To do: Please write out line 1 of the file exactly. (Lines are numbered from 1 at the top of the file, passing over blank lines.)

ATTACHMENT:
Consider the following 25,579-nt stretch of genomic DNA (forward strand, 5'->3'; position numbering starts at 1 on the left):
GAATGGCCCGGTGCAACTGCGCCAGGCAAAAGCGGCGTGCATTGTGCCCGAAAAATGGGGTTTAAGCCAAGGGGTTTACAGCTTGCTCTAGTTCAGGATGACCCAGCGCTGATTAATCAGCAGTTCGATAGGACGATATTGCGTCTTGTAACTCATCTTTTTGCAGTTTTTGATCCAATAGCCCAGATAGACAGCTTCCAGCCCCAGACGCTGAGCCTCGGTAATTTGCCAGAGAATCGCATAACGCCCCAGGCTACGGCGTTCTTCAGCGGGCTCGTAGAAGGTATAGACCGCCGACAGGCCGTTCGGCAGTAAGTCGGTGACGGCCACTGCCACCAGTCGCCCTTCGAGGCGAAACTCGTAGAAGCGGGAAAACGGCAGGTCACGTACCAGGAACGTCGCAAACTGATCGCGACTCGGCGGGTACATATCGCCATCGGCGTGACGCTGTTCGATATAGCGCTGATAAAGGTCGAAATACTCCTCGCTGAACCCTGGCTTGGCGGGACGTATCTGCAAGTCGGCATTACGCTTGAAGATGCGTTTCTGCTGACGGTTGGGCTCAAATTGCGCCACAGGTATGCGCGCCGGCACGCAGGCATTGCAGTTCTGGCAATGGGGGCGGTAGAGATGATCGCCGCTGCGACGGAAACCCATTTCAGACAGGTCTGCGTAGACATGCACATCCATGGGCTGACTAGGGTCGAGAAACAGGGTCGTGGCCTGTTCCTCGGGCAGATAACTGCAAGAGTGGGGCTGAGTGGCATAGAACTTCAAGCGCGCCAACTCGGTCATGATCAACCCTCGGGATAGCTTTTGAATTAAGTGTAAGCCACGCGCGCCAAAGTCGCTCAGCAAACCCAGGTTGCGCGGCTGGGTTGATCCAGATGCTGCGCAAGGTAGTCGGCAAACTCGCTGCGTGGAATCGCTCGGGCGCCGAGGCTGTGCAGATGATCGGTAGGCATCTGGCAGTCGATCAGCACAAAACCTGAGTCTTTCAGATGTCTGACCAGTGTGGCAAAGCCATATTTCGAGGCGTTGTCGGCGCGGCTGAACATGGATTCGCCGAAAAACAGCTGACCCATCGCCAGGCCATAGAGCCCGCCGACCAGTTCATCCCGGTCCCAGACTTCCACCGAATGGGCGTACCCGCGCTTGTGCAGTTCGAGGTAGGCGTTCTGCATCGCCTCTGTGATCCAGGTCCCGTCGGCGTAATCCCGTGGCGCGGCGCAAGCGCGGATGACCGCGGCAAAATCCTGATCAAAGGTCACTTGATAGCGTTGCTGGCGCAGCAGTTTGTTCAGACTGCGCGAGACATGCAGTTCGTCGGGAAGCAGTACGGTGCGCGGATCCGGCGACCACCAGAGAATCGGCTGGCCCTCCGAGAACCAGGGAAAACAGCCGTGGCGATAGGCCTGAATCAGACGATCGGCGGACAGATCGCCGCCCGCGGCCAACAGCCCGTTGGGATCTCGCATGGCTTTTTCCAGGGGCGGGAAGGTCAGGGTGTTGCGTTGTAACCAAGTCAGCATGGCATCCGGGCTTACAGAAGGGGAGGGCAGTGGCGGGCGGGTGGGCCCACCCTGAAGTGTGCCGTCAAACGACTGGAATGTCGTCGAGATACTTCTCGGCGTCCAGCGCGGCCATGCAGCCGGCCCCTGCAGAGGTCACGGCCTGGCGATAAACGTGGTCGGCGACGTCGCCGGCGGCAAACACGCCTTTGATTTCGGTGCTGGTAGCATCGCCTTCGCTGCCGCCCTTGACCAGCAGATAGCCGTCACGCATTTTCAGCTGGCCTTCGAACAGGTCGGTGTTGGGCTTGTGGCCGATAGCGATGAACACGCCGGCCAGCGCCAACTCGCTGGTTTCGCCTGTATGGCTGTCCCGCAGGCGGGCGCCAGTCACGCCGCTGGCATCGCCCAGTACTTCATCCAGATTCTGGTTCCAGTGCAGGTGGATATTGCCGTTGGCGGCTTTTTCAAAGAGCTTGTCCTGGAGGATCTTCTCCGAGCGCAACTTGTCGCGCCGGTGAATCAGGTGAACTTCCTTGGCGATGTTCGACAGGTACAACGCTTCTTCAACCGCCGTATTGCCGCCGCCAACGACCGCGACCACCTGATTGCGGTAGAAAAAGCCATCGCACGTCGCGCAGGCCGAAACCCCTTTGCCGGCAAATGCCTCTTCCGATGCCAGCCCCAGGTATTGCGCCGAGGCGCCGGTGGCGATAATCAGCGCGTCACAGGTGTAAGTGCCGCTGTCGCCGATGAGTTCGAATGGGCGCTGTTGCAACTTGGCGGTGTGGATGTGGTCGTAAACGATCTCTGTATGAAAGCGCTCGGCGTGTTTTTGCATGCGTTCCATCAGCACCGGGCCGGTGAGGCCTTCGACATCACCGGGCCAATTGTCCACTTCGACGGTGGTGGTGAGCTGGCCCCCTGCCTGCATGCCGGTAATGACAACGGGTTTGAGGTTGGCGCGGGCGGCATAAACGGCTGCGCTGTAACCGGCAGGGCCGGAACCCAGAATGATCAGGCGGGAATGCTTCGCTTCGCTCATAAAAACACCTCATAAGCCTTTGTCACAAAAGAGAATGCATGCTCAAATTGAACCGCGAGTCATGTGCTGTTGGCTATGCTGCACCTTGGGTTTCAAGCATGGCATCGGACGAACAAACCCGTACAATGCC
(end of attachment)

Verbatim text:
Consider the following 25,579-nt stretch of genomic DNA (forward strand, 5'->3'; position numbering starts at 1 on the left):